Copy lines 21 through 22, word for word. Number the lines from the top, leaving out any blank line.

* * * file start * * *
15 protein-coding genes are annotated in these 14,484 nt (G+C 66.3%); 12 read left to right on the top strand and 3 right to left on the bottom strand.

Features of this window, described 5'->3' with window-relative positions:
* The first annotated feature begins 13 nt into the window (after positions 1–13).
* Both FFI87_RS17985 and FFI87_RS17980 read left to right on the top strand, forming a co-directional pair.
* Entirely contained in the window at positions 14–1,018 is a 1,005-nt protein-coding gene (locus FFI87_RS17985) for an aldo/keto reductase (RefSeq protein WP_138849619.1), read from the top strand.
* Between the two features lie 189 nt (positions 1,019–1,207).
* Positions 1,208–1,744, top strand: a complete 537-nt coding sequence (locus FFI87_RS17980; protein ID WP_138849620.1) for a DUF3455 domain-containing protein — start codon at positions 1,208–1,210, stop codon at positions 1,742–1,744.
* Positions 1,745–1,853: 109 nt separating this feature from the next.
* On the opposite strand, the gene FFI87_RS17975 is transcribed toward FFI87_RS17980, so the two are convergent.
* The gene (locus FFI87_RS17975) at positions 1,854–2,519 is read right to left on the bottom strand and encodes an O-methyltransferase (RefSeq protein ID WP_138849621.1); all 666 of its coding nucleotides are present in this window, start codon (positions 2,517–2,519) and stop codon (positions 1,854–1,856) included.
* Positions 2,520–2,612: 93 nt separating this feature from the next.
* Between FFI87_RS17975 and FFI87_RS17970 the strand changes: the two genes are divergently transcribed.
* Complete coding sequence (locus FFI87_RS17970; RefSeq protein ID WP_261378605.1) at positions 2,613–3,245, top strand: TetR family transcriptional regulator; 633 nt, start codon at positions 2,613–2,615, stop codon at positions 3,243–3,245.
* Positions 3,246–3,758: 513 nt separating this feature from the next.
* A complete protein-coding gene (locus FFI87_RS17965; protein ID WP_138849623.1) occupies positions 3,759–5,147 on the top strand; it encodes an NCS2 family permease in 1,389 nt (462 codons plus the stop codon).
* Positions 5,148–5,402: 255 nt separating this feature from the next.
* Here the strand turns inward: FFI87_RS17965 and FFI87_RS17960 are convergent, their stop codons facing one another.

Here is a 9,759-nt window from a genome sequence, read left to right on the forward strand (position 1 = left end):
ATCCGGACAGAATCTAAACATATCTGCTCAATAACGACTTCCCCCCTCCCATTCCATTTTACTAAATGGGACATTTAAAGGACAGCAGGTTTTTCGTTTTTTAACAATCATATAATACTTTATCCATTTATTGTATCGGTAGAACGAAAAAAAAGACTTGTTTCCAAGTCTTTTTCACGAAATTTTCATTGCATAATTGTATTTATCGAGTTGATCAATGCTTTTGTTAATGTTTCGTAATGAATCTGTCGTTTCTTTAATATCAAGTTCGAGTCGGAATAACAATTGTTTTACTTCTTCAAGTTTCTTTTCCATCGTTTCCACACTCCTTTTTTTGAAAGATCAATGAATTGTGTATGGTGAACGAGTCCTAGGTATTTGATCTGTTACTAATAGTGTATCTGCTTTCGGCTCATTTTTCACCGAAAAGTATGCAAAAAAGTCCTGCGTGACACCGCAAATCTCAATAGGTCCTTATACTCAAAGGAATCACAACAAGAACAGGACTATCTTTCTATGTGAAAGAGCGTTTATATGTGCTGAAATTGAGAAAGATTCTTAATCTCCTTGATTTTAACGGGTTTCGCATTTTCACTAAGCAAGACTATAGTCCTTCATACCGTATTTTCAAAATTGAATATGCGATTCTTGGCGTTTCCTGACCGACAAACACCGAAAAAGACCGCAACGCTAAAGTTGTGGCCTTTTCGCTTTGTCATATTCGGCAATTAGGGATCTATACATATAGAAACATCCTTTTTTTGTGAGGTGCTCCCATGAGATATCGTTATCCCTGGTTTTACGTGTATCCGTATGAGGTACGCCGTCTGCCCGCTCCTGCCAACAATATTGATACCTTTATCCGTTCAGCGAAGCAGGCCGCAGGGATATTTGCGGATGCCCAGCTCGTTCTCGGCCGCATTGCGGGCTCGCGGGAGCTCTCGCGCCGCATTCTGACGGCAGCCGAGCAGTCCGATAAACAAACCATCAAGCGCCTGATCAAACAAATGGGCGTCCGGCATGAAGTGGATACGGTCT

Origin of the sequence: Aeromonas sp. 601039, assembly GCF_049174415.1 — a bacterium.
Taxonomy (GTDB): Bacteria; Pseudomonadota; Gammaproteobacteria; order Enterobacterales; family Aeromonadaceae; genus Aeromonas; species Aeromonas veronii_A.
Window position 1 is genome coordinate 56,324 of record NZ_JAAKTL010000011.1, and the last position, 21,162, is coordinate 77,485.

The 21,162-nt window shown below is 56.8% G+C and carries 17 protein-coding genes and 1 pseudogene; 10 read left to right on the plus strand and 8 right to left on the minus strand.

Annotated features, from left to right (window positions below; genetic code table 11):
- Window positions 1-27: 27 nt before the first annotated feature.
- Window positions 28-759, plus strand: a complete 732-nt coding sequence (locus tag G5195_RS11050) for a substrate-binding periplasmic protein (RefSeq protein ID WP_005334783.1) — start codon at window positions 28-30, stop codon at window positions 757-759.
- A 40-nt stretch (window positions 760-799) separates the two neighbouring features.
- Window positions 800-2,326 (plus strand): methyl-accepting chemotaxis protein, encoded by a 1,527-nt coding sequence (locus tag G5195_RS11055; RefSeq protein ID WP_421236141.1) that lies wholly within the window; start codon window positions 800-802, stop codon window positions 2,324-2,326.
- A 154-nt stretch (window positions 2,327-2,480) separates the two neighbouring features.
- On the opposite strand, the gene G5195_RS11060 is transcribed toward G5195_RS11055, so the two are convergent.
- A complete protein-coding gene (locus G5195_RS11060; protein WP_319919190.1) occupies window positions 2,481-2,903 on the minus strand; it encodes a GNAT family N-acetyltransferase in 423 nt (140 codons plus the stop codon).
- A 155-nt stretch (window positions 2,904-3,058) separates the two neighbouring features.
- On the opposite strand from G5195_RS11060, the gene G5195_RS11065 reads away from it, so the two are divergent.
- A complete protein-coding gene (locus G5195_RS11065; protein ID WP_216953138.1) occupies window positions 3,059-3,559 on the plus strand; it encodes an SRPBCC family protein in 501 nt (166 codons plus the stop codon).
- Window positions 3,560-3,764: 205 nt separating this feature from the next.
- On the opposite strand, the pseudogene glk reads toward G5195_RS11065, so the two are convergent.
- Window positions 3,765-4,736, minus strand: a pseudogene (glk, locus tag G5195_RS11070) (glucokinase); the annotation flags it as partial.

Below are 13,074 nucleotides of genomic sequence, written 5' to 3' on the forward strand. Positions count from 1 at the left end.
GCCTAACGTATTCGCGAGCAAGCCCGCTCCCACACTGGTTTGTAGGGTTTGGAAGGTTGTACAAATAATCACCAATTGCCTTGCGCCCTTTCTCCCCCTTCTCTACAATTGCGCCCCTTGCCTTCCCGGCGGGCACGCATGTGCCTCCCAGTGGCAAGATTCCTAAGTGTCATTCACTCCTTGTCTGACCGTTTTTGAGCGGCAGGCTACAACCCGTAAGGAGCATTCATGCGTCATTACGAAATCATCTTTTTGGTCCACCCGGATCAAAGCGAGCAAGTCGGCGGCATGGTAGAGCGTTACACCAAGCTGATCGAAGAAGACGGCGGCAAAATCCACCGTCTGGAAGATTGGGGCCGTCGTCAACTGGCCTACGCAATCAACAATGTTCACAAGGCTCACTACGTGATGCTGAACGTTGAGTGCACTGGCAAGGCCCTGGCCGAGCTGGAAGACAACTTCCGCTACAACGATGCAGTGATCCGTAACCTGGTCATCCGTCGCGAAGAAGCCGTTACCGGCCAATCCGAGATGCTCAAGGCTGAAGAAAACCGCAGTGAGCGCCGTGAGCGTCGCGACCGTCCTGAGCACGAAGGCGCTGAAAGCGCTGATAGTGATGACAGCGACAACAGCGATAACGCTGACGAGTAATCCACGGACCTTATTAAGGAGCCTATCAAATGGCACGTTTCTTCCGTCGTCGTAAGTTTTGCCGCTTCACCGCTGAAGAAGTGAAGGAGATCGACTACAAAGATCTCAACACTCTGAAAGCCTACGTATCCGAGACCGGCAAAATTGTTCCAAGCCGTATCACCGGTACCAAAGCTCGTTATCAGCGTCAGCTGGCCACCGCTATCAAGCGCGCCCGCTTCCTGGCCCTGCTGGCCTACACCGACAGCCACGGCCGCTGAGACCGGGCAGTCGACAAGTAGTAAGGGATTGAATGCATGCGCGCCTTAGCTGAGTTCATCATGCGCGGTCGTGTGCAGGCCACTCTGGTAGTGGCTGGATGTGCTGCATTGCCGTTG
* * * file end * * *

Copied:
Taxonomy (GTDB): Bacteria; Pseudomonadota; Gammaproteobacteria; order Enterobacterales; family Aeromonadaceae; genus Aeromonas; species Aeromonas veronii_A.
Window position 1 is genome coordinate 56,324 of record NZ_JAAKTL010000011.1, and the last position, 21,162, is coordinate 77,485.